There a some common pitfalls in software development. Most can be overcome by the developers them self, but when it comes to software licensing, they are completely lost (all developers I met at least). For me, it is the same and I tried to find a lawyer who would know about that, but I did not find any, yet. I still have some questions, but I cannot get them answered professionally, but some website and books give at least some information and hints…
One good source is the book “Understanding Open Source and Free Software Licensing” (http://shop.oreilly.com/product/9780596005818.do). Here some information is presented on what licenses can be used to produce Open Source Software and proprietary software and which are to be avoided. Terms like Copyright and copy-left are explained. But, do you always know what licenses are used libraries you use and link against?Are you sure, that the licenses of these libraries are correct? May it be possible that an Apache License licensed library uses a GPL licensed library? In that case, the used library is also copy-left… 🙁
At least for Java in combination with Maven there is a possibility to check that automatically, and it is advised to do this regularly with the build system. Maven and maven artifacts should contain a license hint in their poms about the used licenses and the dependencies of them should contain the same hint. So it is possible to check the licenses transitively for all dependencies in your project.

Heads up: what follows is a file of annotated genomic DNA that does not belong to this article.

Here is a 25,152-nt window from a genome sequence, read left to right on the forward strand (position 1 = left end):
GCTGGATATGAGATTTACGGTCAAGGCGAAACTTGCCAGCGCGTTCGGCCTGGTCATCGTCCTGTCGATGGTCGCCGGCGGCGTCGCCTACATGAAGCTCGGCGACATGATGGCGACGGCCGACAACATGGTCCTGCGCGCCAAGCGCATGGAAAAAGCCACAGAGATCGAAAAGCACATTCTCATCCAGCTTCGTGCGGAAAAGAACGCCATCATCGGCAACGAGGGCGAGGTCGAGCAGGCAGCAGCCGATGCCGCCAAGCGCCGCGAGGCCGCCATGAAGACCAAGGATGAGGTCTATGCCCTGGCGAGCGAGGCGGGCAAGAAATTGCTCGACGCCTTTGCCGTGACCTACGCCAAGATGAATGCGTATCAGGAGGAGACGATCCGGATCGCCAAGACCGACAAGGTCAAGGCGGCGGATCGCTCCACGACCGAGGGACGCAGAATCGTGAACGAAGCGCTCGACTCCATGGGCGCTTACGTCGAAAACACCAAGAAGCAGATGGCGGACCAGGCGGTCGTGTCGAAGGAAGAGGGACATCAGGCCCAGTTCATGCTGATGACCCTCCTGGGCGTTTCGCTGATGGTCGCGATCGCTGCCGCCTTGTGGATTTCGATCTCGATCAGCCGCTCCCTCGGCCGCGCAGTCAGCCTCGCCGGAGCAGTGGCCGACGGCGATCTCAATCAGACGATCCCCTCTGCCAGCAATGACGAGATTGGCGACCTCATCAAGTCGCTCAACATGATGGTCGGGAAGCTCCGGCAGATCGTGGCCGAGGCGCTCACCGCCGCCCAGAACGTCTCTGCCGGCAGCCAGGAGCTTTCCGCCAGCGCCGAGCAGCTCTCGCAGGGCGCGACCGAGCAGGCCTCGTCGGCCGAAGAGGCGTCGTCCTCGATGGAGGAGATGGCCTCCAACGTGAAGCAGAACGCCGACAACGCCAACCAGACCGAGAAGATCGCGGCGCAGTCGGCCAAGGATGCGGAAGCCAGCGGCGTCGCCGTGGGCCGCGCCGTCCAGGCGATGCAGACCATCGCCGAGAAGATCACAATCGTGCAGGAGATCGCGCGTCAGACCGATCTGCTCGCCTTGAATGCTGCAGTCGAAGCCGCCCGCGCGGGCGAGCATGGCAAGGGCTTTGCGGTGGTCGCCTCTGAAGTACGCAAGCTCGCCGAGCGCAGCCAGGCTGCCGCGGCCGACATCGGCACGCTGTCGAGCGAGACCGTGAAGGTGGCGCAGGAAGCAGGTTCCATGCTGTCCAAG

For an easy implementation have a look to https://github.com/RickRainerLudwig/license-maven-plugin and http://oss.puresol-technologies.com/license-maven-plugin.
I checked the V-Model of software development again a couple of days ago during my holidays. (For example have a look to Wikipedia: http://en.wikipedia.org/wiki/V-Model_%28software_development%29). The model in general is very helpful to explain different levels of testing and their meaning. It is a difference whether I use unit testing to check different functions of the software or integration testing to check the system as whole to check the different parts working together. From functional point of view this V-Model is a good model, but it lacks the most basic building block of software: The source code itself.
Let us take car manufacturing as an example. The V-Model tells us to specify the basic requirements like the car needs to be able to go from A to B with four passengers and a big trunk. We specify then the system design like it is a person car which has a certain size and shape and go down via engine design to details like the different parts of the engine. We take the requirements and design everything from top to bottom by separating more and more smaller building blocks which are separated again until we end up with the most basic building blocks like screws, nuts and bolts. The test goes in production the other way around. First the screws, nuts and bolts are checked for their correct size before they are put into an engine for example. The engine is tested before it is put into the car and so on.